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4

Yes, they are safe. The reason why warming up is recommended is simply taste and texture: When cool, they are more rigid, dry and crumbly, warmed up they become soft and more pleasant to eat. So if you are just hungry, start nibbling. Regarding the food safety aspects: Warming up will in no case make unsafe food safe, see our generic post (about meat) why ...


3

Since a starter is actually a symbiotic mixture of microorganisms, factors like hydration level can change the balance of bacteria and yeasts. Depending on which organisms are favored, it can change the flavor, gas production, etc. They're not necessarily "benefits", but different consistencies can definitely produce different starters. The biggest and most ...


3

The main problem I see is humidity - the bench flour can be lumpy, have bits of dough in it and will be partly moist. I would therefore not put it back in the main bag of flour. If you use it like flour, it might leave dry lumps, so it depends on your technique whether it will work or not. But there are techniques in bread baking that use leftover dough or ...


3

A vast array of surfaces exist but most people end up with either butcher block, stainless steel, or a natural stone such as marble. People choose stainless steel for its ease of cleaning and it's sanitary properties. People choose natural stone because it is typically colder (great for pastries), dough tends not to stick to it, and it looks great. People ...


2

I use a silpat sheet (silicone with some sort of fiber reinforcement in it). As it's silicone on both sides, it grips the countertop well, but the bread dough doesn't stick to it too much. The only drawback is that you don't want to use metal tools with it, as you might damage the surface. (I avoid bench scrapers, and definitely no cutting on it) I don't ...


2

Much of bread baking is not about surface but technique. A good surface is an asset but it's really convenience. When I am working with wet dough I don't even try to stop it sticking, I use the stickiness to stretch the dough. I find that I get very fast, good quality gluten development in about half the time as traditional kneading. I use a dough scraper to ...


2

There's no reason to use a cutting board for making bread, in fact I would recommend against it. Cutting boards are not big enough for good kneading and they slide around. You are better off using a large flat surface which won't move around. As for what that surface is it doesn't matter much as long as it is clean and doesn't have materials which may come ...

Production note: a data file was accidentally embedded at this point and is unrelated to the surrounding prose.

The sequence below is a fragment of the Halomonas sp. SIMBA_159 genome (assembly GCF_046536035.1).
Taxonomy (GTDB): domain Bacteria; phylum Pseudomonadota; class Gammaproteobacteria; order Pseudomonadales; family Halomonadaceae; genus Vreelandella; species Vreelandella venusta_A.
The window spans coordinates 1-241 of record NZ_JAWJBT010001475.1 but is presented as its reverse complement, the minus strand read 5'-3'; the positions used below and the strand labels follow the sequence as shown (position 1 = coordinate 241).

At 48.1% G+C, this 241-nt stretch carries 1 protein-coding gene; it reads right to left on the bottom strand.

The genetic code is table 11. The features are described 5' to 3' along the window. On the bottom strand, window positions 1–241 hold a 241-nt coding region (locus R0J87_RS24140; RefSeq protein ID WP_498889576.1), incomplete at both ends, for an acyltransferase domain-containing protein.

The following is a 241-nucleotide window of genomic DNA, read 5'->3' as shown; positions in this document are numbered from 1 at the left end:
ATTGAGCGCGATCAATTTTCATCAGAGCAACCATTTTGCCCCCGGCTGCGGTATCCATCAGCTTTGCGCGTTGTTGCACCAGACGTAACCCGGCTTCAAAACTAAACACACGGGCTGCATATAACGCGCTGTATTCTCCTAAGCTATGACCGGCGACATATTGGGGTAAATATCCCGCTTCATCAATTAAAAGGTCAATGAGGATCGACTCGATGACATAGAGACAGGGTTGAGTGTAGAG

2

I am new to this "baking hobby using a bread maker". I have faced the same challenge, and at this very moment am experimenting to find the best "trick" to avoid having unsightly impressions created by the machine paddlers; therefore, I would like to share with you what I have "come to know" basically through experimenting, and some confirmed through readings:...


1

Much of it has to do with how you store it, and what the issues are in your area with that storage method in the given season (is it going to go stale before it goes moldy?) I find that the bread that's least likely to go off before I get to the end of the loaf is sourdough ... but I get my sourdough from a place that uses a real starter, and isn't just ...


1

I've cooked bread on the stove many times. My setup was a cast iron pan with a metal trivet inside and a small pot inside that, which is what the bread dough was placed in. I then had an old rice cooker pot inverted over the pan. That essentially created a small stovetop oven. The small pot was on the trivet so the pot didn't get direct heat from the cast ...


1

I put milk in yeast bread some of the time because it results in different taste and texture than using water. Nothing to do with critters, which will almost all be yeast from the yeast (and their great-grand-yeasts), rather than anything specific to the milk.


1

The question is tough to answer in general for all possible bread types. For most of the answer, I'm going to assume we're talking at least about a yeasted wheat-based bread, formed into something resembling some standard European-style loaf type. What would be the difference between a bread dough that had a sufficient water component, vs a bread ...


1

Notes from Elizabethan England suggests wrapping the loaf in a cabbage leaf! Will try it along with heat on the lid. Don't know if it will flavour it?


1

when making bread we also add fat after mixing all the other ingredients. fat or butter is added later because it can hinder water absorption if added with the other ingredients at the beginning.



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